Condo Blues: Elizabethan




Showing posts with label Elizabethan. Show all posts
Showing posts with label Elizabethan. Show all posts

Sunday, September 22, 2019

How to Make a Jester Costume

One of the things I love about sewing costumes is the challenge and I try to do that with every jester dress I make. Normally I cut each piece of my sewing pattern out of a different color fabric to create a color block jester costume, I load it up with jingle bells, and I’m good to go with a costume that’s close to jester’s motley.

I need a new jester costume for renaissance festival and historical performances and when I want to dress to empress on Halloween.

This time, I went for the Crazy Person Challenge of sewing a jester costume with a homemade diamond pattern quilted fabric. I made new everything from the skin out:bloomers, hoop skirt, skirt, bodice, and hat. This project took four months to complete.

Which just goes to show you I don’t just play a fool on weekends, it’s more of a 24/7 lifestyle. I’ve never quilted before and after this project I may never quilt again!

how to sew a jester costume
Pin this costume tutorial to your Pinterest boards for later! Share it with your friends! 
Photos by Jay Robinson and Checkmate Photography

How to Make a Female Renaissance Jester Costume

Monday, October 23, 2017

Elizabethan Noble Woman Costume Part 4 – Makeover Reveal

Last year I made an Elizabethan noble dress to wear while performing at renaissance festivals that was an utter train wreck. It was my first machine embroidery project, the fit of the bodice was off, and in an attempt to glam it up  I think my dress looks more like a costume than my goal of period clothing.

No one said anything to me one way or the other about the issues I have with this dress.  I would never, ever point out any of these issues on a patron or fellow performer’s clothing  Many of these things bug me and me alone and I admit I’m shallow enough to let it affect my performance.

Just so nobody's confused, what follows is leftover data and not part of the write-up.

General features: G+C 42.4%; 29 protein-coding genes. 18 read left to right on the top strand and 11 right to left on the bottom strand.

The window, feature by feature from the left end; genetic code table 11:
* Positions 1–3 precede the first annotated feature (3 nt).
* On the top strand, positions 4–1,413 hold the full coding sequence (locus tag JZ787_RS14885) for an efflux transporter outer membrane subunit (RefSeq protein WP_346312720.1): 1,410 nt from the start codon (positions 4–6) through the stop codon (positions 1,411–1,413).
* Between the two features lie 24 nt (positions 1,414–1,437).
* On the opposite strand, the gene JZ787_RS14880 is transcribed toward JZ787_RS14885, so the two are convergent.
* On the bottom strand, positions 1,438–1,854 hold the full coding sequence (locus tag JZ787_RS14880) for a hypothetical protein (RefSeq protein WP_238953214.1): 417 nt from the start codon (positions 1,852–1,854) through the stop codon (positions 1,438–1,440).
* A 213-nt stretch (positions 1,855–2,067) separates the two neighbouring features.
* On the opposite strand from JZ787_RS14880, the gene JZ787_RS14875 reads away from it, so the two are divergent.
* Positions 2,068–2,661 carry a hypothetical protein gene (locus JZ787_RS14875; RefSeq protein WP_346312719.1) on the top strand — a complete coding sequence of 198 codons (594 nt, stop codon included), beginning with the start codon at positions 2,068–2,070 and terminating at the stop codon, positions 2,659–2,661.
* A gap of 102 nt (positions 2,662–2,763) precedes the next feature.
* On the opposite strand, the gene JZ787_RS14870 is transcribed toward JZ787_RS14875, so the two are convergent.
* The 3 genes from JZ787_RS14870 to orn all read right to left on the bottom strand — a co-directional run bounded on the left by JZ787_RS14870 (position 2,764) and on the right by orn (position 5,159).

Extreme Renaissance Festival Costume Makeover

You could say the Tudors are the originals when it comes to clothing capsule collections because most of their clothing either tied or pinned together so they could mix and match sleeves, foreparts, bodices, stomachers etc.

My costuming focus this summer was making my husband a new embroidered Tudor doublet, breeches, and hat. In the interest of time, I remade and made over the items that didn’t work and kept or tweaked the pieces that do.

Thursday, September 28, 2017

Elizabethan Doublet Costume Reveal!

My husband needed a new Elizabethan nobleman costume when he performs at renaissance festivals. It is a tricky business because the history geek in me wants to be as historically accurate as possible.

However unlike a living history museum, what we do is historical entertainment. Being outdoors in all temperatures and weather conditions means there are some liberties I have to take in the clothing design,  construction, and preferences of the guy wearing it. In other words, please don’t yell at me historical clothing purists. I know where I did not follow Elizabethan Sumptuary Laws (dress code.) Thank you.